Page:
Plystudio’s Victor Lee and Jacqueline Yeo operate within the inter-related fields of interiors, architecture and urbanism; they constantly seek to question prevailing types and redefine typological constructs in the work they do.
July 4th, 2012
Describe your design philosophy.
We would like to see it more as a way of adaptive working rather than a strong doctrine that we need to adhere to.
Projects you are busy with at the moment.
We are completing a workspace building for a film and production company in Batam, designing a residential extension to the home of a multi-generational family and an art gallery for a local institution, as well as working on some other small scale interior projects for various clients.
Top 3 influences.
Cities, culture, clothing.
The Soup Spoon
Favourite local landmark/building.
No particular building but rather a collection of how buildings and their in between spaces make up the scale and experience of the city.
Favourite international landmark/building.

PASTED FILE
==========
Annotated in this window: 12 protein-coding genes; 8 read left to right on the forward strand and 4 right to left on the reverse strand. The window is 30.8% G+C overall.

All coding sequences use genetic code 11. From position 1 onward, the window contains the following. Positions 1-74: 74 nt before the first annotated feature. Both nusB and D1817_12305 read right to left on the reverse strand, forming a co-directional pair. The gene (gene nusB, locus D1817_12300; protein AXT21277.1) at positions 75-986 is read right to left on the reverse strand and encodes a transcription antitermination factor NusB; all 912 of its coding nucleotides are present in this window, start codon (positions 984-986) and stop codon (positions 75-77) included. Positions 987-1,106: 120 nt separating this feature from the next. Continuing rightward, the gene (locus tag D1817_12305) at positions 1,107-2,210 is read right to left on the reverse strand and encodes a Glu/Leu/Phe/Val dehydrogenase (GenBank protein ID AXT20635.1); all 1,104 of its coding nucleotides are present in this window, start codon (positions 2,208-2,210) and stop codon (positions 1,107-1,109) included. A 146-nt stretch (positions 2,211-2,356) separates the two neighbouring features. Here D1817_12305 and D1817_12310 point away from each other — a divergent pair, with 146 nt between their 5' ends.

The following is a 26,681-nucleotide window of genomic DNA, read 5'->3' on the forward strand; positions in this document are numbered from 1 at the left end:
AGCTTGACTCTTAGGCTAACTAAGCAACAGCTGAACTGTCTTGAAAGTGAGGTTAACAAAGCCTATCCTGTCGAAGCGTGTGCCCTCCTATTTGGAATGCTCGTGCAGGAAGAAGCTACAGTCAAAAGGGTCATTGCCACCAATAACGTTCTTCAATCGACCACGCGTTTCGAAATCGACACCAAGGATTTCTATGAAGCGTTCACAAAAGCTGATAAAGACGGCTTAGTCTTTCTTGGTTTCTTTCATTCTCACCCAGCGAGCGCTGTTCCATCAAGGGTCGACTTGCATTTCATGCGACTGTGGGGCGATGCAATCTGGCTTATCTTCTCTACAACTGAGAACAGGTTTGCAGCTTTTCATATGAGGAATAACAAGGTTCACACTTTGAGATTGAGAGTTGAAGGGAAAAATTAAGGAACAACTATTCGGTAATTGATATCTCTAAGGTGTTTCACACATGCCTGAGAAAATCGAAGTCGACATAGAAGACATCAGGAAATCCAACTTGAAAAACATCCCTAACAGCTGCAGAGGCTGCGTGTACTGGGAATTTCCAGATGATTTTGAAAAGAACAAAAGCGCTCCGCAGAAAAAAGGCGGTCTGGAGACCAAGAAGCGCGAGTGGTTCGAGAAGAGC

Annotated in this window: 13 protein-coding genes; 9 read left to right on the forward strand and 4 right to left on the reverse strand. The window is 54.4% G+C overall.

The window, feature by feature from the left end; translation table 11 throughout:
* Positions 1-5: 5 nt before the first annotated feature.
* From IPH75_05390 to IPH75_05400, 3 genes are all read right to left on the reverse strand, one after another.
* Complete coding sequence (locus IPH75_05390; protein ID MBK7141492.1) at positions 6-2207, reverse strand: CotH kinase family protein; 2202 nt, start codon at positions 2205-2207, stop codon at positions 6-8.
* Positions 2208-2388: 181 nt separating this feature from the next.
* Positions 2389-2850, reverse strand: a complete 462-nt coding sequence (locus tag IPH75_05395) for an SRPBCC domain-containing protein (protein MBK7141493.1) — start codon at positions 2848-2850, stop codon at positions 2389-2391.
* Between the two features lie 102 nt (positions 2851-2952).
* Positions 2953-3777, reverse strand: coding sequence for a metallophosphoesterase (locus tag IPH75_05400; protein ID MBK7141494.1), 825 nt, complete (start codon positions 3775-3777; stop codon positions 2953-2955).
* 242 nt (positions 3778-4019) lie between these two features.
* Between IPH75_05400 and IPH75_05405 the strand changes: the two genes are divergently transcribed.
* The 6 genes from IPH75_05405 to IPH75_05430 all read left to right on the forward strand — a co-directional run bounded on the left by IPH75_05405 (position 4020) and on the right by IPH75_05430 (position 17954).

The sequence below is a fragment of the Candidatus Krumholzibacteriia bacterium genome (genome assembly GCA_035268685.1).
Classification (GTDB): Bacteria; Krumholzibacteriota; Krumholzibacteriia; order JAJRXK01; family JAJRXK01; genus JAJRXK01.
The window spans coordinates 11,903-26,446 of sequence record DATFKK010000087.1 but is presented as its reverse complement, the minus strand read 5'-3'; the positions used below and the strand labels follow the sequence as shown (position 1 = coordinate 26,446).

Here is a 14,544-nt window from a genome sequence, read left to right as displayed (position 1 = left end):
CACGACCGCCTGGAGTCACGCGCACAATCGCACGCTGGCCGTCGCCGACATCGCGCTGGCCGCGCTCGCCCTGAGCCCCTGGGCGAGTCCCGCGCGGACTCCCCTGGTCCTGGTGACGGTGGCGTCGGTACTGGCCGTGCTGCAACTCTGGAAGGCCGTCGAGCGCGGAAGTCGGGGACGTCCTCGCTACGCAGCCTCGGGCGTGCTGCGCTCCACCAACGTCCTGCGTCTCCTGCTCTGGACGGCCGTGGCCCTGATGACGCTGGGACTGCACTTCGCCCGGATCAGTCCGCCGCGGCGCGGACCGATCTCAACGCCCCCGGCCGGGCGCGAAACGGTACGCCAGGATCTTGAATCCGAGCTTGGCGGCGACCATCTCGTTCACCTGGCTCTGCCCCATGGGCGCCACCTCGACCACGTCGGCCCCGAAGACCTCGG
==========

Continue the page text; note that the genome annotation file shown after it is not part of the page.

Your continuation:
We have always been inspired by dense cities like Hong Kong and Tokyo where the inherent landforms and planning instruments of the city result in surprising urban experiences.
Dream project – real or imaginary.
We imagine designing our own ‘house’ sometime in the near future with whatever limited funds we have.
Dream person to collaborate with.
A client who is receptive to new ideas and genuinely comes to us for the work that we do and believe in.
Sectional pleats sun-shading installation at National Junior College
Favourite decade of design.
The 1990s – when we first started studying architecture and design, there was no Internet.
Number 1 concern for the design industry.
A lack of a critical audience.
Design for Enterprises Centre
One item in the workplace you can’t live without.
Something to draw on and something to draw with.
The most interesting thing about the way you work.
Questioning existing type and conventions in our work through a systemic approach of developing an appropriate design language.
Read the abridged version of Cubes magazine’s interview with Plystudio here.
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